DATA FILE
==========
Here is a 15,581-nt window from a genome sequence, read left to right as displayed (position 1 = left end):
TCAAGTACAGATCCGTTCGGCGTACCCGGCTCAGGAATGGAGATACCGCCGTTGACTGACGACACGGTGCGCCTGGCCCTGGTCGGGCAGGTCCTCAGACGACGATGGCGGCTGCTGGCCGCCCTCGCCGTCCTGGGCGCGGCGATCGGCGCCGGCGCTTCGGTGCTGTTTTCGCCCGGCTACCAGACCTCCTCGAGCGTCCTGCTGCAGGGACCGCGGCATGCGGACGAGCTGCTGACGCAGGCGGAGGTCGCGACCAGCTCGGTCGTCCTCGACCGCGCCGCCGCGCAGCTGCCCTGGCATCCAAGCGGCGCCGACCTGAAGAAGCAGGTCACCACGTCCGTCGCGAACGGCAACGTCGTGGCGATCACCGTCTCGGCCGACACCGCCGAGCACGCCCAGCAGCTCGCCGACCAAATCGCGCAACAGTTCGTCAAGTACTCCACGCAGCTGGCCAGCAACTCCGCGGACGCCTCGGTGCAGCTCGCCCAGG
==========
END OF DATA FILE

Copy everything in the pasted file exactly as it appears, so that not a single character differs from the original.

Here is a 15,581-nt window from a genome sequence, read left to right as displayed (position 1 = left end):
TCAAGTACAGATCCGTTCGGCGTACCCGGCTCAGGAATGGAGATACCGCCGTTGACTGACGACACGGTGCGCCTGGCCCTGGTCGGGCAGGTCCTCAGACGACGATGGCGGCTGCTGGCCGCCCTCGCCGTCCTGGGCGCGGCGATCGGCGCCGGCGCTTCGGTGCTGTTTTCGCCCGGCTACCAGACCTCCTCGAGCGTCCTGCTGCAGGGACCGCGGCATGCGGACGAGCTGCTGACGCAGGCGGAGGTCGCGACCAGCTCGGTCGTCCTCGACCGCGCCGCCGCGCAGCTGCCCTGGCATCCAAGCGGCGCCGACCTGAAGAAGCAGGTCACCACGTCCGTCGCGAACGGCAACGTCGTGGCGATCACCGTCTCGGCCGACACCGCCGAGCACGCCCAGCAGCTCGCCGACCAAATCGCGCAACAGTTCGTCAAGTACTCCACGCAGCTGGCCAGCAACTCCGCGGACGCCTCGGTGCAGCTCGCCCAGG